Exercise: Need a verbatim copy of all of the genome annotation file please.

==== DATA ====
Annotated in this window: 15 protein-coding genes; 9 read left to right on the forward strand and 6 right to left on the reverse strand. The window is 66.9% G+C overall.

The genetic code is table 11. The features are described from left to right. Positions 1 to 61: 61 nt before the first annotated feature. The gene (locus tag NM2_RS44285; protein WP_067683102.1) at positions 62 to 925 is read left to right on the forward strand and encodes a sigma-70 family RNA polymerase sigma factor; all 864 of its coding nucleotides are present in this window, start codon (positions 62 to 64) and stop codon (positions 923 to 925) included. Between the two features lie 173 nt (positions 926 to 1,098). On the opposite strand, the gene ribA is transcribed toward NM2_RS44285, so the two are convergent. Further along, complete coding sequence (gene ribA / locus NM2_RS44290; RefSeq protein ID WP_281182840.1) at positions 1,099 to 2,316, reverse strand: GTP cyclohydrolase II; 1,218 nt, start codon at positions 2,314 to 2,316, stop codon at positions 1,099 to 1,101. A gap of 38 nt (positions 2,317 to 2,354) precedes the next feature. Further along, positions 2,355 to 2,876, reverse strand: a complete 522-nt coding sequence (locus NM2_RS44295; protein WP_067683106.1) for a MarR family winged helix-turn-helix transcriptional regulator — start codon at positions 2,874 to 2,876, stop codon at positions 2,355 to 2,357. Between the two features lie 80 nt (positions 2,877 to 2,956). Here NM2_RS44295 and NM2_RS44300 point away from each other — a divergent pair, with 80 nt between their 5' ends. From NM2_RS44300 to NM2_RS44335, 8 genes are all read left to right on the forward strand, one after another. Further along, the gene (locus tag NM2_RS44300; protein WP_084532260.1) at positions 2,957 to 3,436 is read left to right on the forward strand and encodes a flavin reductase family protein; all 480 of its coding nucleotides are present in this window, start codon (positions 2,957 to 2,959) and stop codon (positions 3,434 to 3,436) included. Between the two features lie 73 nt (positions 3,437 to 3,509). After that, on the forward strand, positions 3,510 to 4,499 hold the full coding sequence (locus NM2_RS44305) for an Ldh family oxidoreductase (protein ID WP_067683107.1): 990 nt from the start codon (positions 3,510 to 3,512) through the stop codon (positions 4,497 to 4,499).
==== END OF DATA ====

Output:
Annotated in this window: 15 protein-coding genes; 9 read left to right on the forward strand and 6 right to left on the reverse strand. The window is 66.9% G+C overall.

The genetic code is table 11. The features are described from left to right. Positions 1 to 61: 61 nt before the first annotated feature. The gene (locus tag NM2_RS44285; protein WP_067683102.1) at positions 62 to 925 is read left to right on the forward strand and encodes a sigma-70 family RNA polymerase sigma factor; all 864 of its coding nucleotides are present in this window, start codon (positions 62 to 64) and stop codon (positions 923 to 925) included. Between the two features lie 173 nt (positions 926 to 1,098). On the opposite strand, the gene ribA is transcribed toward NM2_RS44285, so the two are convergent. Further along, complete coding sequence (gene ribA / locus NM2_RS44290; RefSeq protein ID WP_281182840.1) at positions 1,099 to 2,316, reverse strand: GTP cyclohydrolase II; 1,218 nt, start codon at positions 2,314 to 2,316, stop codon at positions 1,099 to 1,101. A gap of 38 nt (positions 2,317 to 2,354) precedes the next feature. Further along, positions 2,355 to 2,876, reverse strand: a complete 522-nt coding sequence (locus NM2_RS44295; protein WP_067683106.1) for a MarR family winged helix-turn-helix transcriptional regulator — start codon at positions 2,874 to 2,876, stop codon at positions 2,355 to 2,357. Between the two features lie 80 nt (positions 2,877 to 2,956). Here NM2_RS44295 and NM2_RS44300 point away from each other — a divergent pair, with 80 nt between their 5' ends. From NM2_RS44300 to NM2_RS44335, 8 genes are all read left to right on the forward strand, one after another. Further along, the gene (locus tag NM2_RS44300; protein WP_084532260.1) at positions 2,957 to 3,436 is read left to right on the forward strand and encodes a flavin reductase family protein; all 480 of its coding nucleotides are present in this window, start codon (positions 2,957 to 2,959) and stop codon (positions 3,434 to 3,436) included. Between the two features lie 73 nt (positions 3,437 to 3,509). After that, on the forward strand, positions 3,510 to 4,499 hold the full coding sequence (locus NM2_RS44305) for an Ldh family oxidoreductase (protein ID WP_067683107.1): 990 nt from the start codon (positions 3,510 to 3,512) through the stop codon (positions 4,497 to 4,499).